Beginning in 2014, the U.S. west coast experienced an extreme marine heatwave that devastated the ecosystem and the economy. While it wasn’t an event that could have been prevented, the question is could it have been predicted so that fisheries managers and stakeholders could have better planned for impacts? A new NOAA-led study published in Frontiers in Marine Science says yes — to an extent — and provides a promising roadmap for improved warnings for future marine heatwaves. The marine heatwave, a period of abnormally warm water, lasted for nearly two years. This heatwave was initially caused by a ridge of atmospheric high pressure over the northeast Pacific Ocean, which deflected storms away from the area and reduced ocean mixing that would normally cool the upper ocean. The heatwave became known as “the Blob” and led to an outbreak of toxic algae, mass strandings of marine mammals and seabirds, increases in whale entanglements, and ultimately the closure of commercial and recreational fisheries, which cost California millions of dollars in losses. Dissecting the Blob: how predictable was its evolution? To better understand the heatwave’s predictability, Michael Jacox, lead scientist from NOAA’s Southwest Fisheries Science Center, and his colleagues from NOAA’s Earth System Research Lab (ESRL), Cooperative Institute for Research in Environmental Sciences (CIRES), Geophysical Fluid Dynamics Laboratory (GFDL), and UC Santa Cruz analyzed model forecasts of the heatwave to identify which parts of its complex evolution, if any, were predictable. The Blob: Evolution of the marine heatwave in the northeast Pacific from 2014-2016. Photo credit: NOAA They break the heatwave’s evolution into four parts:
- Early 2014: the Blob’s movement from the open ocean to the west coast,
- Late 2014: intensification of unusually warm temperatures along the west coast, driven largely by winds,
- Mid-2015: a wind-driven upwelling event that cooled things off briefly until warm conditions returned, and
- Early 2016: an El Niño event that enhanced warming.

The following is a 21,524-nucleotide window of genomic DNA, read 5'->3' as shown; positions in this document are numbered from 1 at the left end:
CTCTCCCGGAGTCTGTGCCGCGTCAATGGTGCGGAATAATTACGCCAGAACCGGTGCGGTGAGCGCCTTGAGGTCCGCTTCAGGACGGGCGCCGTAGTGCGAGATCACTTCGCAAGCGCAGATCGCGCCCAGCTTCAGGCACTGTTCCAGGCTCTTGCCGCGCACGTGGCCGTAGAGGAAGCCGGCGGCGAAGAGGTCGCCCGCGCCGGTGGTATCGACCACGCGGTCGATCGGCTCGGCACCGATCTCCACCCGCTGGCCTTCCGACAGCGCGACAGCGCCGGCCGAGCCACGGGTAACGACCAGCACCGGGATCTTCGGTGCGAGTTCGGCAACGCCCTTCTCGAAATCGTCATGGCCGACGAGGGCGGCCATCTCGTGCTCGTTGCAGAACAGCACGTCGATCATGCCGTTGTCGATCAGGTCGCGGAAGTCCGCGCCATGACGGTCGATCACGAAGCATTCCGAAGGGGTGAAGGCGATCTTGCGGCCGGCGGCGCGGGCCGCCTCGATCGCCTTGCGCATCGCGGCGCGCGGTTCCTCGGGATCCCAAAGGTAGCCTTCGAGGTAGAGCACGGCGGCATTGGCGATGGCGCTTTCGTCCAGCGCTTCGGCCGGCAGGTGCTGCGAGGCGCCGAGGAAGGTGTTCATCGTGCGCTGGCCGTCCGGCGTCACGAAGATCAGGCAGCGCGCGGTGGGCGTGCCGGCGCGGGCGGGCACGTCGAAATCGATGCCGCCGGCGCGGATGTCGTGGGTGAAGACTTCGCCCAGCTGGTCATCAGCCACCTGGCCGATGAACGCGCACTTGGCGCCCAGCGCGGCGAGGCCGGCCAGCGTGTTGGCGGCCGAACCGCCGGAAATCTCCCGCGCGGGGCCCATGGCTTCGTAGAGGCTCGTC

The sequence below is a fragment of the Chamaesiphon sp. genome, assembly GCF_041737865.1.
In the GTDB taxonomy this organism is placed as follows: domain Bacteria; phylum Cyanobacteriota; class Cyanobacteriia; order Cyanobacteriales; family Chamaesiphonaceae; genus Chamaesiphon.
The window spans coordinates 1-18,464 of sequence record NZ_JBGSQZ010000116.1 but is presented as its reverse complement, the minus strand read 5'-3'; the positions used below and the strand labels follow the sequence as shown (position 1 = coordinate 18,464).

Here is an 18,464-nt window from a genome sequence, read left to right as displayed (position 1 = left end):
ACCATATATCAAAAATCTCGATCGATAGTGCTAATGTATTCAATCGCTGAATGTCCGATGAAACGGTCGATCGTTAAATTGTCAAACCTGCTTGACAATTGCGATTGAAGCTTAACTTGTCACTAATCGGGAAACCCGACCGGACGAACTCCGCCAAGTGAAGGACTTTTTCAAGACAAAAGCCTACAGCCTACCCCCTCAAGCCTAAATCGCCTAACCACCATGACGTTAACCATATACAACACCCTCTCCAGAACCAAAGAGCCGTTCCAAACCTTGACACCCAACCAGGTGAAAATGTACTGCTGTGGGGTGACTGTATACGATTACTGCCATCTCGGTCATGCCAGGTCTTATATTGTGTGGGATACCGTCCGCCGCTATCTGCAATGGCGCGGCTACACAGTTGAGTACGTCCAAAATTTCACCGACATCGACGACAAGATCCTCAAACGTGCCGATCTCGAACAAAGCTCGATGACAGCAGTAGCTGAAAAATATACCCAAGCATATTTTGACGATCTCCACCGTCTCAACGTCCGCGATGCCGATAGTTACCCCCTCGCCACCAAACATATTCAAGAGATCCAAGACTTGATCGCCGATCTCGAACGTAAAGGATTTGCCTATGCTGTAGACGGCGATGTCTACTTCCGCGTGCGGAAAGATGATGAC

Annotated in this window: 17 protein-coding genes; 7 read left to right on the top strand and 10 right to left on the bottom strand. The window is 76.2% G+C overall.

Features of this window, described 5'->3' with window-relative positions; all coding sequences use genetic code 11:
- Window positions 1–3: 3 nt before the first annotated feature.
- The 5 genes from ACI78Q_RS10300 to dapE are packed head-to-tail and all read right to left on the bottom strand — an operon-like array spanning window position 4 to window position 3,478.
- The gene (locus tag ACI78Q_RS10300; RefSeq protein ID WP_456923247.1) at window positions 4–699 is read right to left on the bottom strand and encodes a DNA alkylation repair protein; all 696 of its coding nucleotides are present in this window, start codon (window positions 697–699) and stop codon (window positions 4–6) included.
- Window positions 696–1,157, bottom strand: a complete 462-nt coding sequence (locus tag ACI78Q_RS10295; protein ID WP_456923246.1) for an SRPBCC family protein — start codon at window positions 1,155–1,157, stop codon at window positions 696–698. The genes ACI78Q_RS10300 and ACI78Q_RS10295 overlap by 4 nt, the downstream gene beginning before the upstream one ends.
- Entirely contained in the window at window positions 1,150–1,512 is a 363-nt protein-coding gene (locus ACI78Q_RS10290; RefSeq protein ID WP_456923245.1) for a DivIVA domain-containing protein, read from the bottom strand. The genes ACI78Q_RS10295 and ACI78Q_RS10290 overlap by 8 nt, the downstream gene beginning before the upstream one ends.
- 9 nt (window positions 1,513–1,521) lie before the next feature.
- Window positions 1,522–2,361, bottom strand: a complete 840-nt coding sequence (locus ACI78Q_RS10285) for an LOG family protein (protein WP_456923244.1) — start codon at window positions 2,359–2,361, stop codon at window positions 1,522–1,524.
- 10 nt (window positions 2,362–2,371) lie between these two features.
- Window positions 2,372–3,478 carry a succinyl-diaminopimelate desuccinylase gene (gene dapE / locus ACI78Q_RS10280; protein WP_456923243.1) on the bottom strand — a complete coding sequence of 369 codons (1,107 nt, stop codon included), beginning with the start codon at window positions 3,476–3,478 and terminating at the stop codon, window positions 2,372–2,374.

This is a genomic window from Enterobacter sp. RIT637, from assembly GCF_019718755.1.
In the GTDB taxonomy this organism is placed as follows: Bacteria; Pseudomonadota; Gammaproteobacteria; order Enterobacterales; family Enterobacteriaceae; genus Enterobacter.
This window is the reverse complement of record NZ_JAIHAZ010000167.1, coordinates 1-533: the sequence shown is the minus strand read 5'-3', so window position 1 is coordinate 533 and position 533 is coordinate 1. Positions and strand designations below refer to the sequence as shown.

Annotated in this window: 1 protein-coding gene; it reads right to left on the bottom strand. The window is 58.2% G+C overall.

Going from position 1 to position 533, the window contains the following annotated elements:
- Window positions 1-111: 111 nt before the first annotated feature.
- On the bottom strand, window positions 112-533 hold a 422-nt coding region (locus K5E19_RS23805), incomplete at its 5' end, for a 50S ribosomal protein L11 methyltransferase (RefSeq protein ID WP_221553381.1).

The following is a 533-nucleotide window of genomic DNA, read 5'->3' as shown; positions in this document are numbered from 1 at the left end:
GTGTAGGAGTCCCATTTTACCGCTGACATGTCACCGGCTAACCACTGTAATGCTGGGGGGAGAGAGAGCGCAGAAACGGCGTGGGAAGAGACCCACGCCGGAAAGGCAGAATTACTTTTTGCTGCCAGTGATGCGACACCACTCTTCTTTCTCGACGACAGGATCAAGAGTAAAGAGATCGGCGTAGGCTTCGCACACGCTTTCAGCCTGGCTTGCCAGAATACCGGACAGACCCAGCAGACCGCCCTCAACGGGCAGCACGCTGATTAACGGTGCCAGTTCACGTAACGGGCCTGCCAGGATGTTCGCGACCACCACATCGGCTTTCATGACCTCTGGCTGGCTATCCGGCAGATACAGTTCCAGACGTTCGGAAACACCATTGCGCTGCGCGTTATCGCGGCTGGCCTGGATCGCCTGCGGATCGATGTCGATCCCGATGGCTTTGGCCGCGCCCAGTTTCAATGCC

The research team found that of these stages, both the beginning and end were predictable but the wind-driven middle stages were less predictable. “When wind-driven changes are associated with a strong El Niño or La Niña event, they are more predictable. However, when there isn’t a strong ENSO event, winds can still drive temperature changes but they tend to be unpredictable,” explained Jacox. Along with figuring out which parts of the heatwave’s evolution were most predictable, the researchers also looked at a large ensemble of model forecasts to see how many of them predicted the occurrence of a marine heatwave. Looking at the outputs from 85 forecasts in the North American Multi-Model Ensemble (NMME), a U.S.-Canadian seasonal forecasting system that was spearheaded by NOAA’s Climate Program Office Modeling, Analysis, Predictions and Projections program with many partners, the scientists saw that the models still indicated increased likelihood of a marine heatwave even when the models didn’t predict the wind-driven events well on average. The authors note that these results are important for potentially establishing an advanced marine heatwave warning system. A system like that would give communities time to prepare for the heatwave in advance, potentially minimizing economic and environmental impacts. “We are entering an era of rapid change and coastal communities need tools to facilitate the development of adaptation policies and strategies,” said Desiree Tommasi, co-author of the study and Project Scientist in the Fisheries Resources Division at NOAA’s Southwest Fisheries Science Center. “Global climate forecast systems being developed by NOAA and other agencies can help provide an early warning system for extreme events, which would allow regional stakeholders to establish timely response measures.” Looking to the future While trying to better understand marine heatwaves, what causes them, how they evolve, and if we can predict them, Jacox said it’s important to think about marine heatwaves in the context of climate change. “I think it’s worth recognizing that there have always been marine heatwaves that last for a year or two years, and they come and go,” he said. “But on top of that, it’s important to think of this kind of study on marine heatwaves in the context of climate change, and how marine heatwaves and long-term ocean warming can both impact the ocean.” Whether marine heatwaves will become worse or more frequent with climate change, however, is a complex question. “We are confident there will be a warming trend but what’s less clear is changes in heatwaves. Whether the heatwaves themselves will become more frequent or intense is likely to depend on the region.” Jacox recently addressed marine heatwaves and climate change in a short Nature article that provides more in-depth thoughts on the subject. This research is a contribution of NOAA’s Marine Prediction Task Force and is co-funded by NOAA Research’s Modeling, Analysis, Predictions, and Projections (MAPP) Program and NOAA Fisheries’ Office of Science and Technology.